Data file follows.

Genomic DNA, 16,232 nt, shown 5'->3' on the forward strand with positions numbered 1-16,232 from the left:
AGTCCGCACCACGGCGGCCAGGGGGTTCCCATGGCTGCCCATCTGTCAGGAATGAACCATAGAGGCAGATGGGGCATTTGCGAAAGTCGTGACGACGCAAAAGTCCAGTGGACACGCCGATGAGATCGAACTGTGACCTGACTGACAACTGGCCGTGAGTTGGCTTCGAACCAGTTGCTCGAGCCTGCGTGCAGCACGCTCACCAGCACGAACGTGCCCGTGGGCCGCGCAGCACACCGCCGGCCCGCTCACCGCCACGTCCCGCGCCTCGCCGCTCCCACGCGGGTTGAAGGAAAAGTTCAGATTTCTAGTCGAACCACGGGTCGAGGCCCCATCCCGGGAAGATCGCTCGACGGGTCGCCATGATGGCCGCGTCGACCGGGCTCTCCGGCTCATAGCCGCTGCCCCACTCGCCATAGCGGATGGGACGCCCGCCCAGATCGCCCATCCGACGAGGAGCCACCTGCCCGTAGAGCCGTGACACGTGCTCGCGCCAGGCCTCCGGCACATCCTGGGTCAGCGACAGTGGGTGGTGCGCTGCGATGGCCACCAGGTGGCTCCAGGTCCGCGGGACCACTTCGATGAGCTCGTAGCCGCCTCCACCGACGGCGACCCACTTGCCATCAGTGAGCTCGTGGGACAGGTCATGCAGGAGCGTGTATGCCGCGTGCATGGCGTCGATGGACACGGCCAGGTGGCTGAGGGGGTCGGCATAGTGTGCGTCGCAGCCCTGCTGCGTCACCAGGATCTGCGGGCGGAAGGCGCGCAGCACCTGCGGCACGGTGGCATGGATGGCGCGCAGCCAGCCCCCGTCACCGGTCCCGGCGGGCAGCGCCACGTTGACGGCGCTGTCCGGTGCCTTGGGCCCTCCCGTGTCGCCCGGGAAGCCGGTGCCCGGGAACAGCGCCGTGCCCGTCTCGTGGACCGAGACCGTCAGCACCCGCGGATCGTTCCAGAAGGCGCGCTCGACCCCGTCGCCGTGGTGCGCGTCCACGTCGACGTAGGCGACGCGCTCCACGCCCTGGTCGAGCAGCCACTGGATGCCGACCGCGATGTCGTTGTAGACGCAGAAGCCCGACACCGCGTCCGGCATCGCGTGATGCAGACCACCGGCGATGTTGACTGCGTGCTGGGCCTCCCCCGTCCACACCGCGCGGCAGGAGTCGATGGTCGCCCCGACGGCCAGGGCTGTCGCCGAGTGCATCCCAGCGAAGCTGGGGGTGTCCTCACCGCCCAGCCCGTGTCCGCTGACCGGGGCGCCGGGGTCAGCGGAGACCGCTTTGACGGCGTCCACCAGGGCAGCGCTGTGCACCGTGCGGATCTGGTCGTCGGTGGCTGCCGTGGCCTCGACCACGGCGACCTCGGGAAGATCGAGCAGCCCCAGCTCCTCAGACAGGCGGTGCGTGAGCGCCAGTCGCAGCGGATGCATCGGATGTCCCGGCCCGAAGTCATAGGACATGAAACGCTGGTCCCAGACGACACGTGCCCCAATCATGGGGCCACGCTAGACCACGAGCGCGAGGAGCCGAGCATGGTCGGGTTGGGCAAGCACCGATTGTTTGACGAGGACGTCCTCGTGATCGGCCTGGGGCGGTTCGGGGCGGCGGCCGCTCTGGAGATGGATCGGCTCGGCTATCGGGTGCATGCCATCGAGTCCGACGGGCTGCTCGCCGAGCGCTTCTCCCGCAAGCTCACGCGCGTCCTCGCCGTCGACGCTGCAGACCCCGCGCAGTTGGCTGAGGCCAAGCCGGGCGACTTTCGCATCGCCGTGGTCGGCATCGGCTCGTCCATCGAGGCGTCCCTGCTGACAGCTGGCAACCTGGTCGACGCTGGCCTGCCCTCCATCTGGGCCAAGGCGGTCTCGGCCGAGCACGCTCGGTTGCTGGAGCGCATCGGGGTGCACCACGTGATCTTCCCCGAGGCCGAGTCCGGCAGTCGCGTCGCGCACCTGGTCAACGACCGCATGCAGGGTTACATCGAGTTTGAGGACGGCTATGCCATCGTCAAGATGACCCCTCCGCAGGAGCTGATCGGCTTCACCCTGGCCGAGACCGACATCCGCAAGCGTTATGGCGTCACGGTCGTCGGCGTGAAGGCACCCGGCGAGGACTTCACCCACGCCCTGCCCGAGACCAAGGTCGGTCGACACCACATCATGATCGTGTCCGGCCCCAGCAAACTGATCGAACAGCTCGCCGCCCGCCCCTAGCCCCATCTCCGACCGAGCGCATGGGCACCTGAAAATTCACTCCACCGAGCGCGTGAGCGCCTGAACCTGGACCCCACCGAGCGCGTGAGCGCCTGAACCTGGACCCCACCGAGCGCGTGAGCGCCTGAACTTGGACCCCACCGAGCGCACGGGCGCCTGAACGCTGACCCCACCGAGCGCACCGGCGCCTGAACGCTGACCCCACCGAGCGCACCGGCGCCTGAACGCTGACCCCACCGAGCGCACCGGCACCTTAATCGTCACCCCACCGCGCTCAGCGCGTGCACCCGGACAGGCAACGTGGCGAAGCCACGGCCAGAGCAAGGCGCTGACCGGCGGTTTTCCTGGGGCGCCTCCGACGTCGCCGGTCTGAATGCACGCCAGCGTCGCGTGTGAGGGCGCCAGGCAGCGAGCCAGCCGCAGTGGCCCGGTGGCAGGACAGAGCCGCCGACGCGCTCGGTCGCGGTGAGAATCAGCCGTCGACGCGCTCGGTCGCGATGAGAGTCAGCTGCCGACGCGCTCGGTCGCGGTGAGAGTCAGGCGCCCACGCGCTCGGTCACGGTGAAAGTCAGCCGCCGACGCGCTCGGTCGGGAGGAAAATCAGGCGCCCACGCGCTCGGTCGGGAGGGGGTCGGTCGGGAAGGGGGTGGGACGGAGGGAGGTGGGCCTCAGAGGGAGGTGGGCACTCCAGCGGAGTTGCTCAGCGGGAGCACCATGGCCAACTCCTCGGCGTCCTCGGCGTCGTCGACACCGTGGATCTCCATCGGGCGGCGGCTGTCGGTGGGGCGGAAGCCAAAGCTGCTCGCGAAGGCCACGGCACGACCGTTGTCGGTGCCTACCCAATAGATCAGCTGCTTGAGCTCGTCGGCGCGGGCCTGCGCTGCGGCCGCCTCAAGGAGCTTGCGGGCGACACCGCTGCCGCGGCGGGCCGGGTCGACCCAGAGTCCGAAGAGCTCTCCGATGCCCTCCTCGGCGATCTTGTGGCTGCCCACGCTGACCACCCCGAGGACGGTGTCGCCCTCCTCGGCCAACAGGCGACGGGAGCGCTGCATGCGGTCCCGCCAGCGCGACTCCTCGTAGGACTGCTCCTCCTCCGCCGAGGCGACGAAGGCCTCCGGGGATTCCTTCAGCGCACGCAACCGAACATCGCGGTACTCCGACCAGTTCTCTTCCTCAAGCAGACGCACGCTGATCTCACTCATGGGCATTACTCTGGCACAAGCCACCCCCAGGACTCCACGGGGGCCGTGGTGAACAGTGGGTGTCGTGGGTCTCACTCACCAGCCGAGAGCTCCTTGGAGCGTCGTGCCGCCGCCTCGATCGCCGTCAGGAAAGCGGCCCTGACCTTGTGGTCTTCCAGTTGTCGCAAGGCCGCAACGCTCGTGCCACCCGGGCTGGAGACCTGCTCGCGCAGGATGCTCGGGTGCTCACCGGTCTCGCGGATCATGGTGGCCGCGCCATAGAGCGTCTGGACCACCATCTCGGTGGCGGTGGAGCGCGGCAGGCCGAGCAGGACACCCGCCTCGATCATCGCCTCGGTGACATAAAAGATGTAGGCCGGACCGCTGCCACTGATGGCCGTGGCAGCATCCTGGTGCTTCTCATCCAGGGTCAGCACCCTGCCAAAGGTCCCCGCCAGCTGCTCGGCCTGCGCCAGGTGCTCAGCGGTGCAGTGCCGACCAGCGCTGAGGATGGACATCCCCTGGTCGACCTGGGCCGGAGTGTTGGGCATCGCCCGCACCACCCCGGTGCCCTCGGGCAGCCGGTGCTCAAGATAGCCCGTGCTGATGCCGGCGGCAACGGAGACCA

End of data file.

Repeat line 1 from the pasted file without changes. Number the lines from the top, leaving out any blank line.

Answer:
Genomic DNA, 16,232 nt, shown 5'->3' on the forward strand with positions numbered 1-16,232 from the left: